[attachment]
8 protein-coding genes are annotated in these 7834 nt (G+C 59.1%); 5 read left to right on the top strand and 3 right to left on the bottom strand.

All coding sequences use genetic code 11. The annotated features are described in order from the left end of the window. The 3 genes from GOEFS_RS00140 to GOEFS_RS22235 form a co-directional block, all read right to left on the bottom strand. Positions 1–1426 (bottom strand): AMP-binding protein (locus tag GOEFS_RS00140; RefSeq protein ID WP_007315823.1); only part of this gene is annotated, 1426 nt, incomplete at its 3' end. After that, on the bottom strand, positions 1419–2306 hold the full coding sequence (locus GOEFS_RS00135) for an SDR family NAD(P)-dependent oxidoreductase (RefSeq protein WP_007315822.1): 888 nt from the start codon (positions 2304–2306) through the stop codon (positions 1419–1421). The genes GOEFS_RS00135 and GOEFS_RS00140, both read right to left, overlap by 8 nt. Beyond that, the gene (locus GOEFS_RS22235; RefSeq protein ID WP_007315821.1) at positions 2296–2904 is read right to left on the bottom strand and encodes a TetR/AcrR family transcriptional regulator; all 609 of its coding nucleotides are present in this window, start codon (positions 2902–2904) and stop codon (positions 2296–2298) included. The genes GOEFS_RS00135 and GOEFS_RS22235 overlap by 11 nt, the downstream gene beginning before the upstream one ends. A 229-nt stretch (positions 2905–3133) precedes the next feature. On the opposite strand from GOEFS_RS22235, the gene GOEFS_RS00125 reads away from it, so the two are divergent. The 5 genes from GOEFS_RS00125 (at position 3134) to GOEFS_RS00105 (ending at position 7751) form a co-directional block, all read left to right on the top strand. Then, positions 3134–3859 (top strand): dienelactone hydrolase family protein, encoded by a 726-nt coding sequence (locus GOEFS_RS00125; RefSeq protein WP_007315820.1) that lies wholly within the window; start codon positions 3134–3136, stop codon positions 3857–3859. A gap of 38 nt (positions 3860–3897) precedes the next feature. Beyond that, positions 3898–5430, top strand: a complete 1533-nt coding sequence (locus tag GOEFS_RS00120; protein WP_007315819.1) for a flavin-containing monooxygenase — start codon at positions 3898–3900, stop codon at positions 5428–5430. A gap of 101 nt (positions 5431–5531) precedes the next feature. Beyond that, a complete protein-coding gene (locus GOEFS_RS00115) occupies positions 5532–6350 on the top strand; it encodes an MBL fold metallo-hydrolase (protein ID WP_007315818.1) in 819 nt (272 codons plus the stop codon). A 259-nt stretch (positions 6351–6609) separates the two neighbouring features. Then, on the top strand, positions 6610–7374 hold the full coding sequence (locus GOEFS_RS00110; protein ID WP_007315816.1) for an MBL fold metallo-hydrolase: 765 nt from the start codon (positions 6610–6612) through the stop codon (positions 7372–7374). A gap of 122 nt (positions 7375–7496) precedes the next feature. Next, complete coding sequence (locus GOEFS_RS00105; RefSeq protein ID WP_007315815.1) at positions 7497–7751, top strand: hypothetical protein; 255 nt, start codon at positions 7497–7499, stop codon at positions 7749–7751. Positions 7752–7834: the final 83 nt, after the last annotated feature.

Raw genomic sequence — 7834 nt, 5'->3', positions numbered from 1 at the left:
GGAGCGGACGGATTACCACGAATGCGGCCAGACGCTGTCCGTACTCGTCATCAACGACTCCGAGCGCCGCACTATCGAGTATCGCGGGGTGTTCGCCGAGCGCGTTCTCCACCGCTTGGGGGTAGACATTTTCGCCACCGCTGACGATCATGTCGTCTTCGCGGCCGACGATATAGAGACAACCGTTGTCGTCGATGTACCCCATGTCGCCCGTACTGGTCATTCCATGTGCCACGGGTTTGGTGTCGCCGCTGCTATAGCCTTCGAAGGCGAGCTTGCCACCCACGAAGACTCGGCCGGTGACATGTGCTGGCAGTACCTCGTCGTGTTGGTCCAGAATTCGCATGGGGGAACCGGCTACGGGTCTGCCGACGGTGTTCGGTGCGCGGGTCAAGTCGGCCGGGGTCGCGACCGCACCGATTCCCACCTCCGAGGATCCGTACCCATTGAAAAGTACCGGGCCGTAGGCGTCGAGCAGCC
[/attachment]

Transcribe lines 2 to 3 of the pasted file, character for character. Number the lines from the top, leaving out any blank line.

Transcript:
All coding sequences use genetic code 11. The annotated features are described in order from the left end of the window. The 3 genes from GOEFS_RS00140 to GOEFS_RS22235 form a co-directional block, all read right to left on the bottom strand. Positions 1–1426 (bottom strand): AMP-binding protein (locus tag GOEFS_RS00140; RefSeq protein ID WP_007315823.1); only part of this gene is annotated, 1426 nt, incomplete at its 3' end. After that, on the bottom strand, positions 1419–2306 hold the full coding sequence (locus GOEFS_RS00135) for an SDR family NAD(P)-dependent oxidoreductase (RefSeq protein WP_007315822.1): 888 nt from the start codon (positions 2304–2306) through the stop codon (positions 1419–1421). The genes GOEFS_RS00135 and GOEFS_RS00140, both read right to left, overlap by 8 nt. Beyond that, the gene (locus GOEFS_RS22235; RefSeq protein ID WP_007315821.1) at positions 2296–2904 is read right to left on the bottom strand and encodes a TetR/AcrR family transcriptional regulator; all 609 of its coding nucleotides are present in this window, start codon (positions 2902–2904) and stop codon (positions 2296–2298) included. The genes GOEFS_RS00135 and GOEFS_RS22235 overlap by 11 nt, the downstream gene beginning before the upstream one ends. A 229-nt stretch (positions 2905–3133) precedes the next feature. On the opposite strand from GOEFS_RS22235, the gene GOEFS_RS00125 reads away from it, so the two are divergent. The 5 genes from GOEFS_RS00125 (at position 3134) to GOEFS_RS00105 (ending at position 7751) form a co-directional block, all read left to right on the top strand. Then, positions 3134–3859 (top strand): dienelactone hydrolase family protein, encoded by a 726-nt coding sequence (locus GOEFS_RS00125; RefSeq protein WP_007315820.1) that lies wholly within the window; start codon positions 3134–3136, stop codon positions 3857–3859. A gap of 38 nt (positions 3860–3897) precedes the next feature. Beyond that, positions 3898–5430, top strand: a complete 1533-nt coding sequence (locus tag GOEFS_RS00120; protein WP_007315819.1) for a flavin-containing monooxygenase — start codon at positions 3898–3900, stop codon at positions 5428–5430. A gap of 101 nt (positions 5431–5531) precedes the next feature. Beyond that, a complete protein-coding gene (locus GOEFS_RS00115) occupies positions 5532–6350 on the top strand; it encodes an MBL fold metallo-hydrolase (protein ID WP_007315818.1) in 819 nt (272 codons plus the stop codon). A 259-nt stretch (positions 6351–6609) separates the two neighbouring features. Then, on the top strand, positions 6610–7374 hold the full coding sequence (locus GOEFS_RS00110; protein ID WP_007315816.1) for an MBL fold metallo-hydrolase: 765 nt from the start codon (positions 6610–6612) through the stop codon (positions 7372–7374). A gap of 122 nt (positions 7375–7496) precedes the next feature. Next, complete coding sequence (locus GOEFS_RS00105; RefSeq protein ID WP_007315815.1) at positions 7497–7751, top strand: hypothetical protein; 255 nt, start codon at positions 7497–7499, stop codon at positions 7749–7751. Positions 7752–7834: the final 83 nt, after the last annotated feature.

Raw genomic sequence — 7834 nt, 5'->3', positions numbered from 1 at the left: